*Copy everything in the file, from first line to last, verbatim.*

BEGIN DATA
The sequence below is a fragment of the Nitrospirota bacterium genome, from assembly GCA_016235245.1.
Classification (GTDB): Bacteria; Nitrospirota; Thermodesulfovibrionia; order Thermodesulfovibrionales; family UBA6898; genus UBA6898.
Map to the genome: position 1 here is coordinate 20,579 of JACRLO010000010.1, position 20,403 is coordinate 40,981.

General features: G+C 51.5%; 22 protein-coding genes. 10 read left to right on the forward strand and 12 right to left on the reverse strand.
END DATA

The sequence below is a fragment of the Nitrospirota bacterium genome, from assembly GCA_016235245.1.
Classification (GTDB): Bacteria; Nitrospirota; Thermodesulfovibrionia; order Thermodesulfovibrionales; family UBA6898; genus UBA6898.
Map to the genome: position 1 here is coordinate 20,579 of JACRLO010000010.1, position 20,403 is coordinate 40,981.

General features: G+C 51.5%; 22 protein-coding genes. 10 read left to right on the forward strand and 12 right to left on the reverse strand.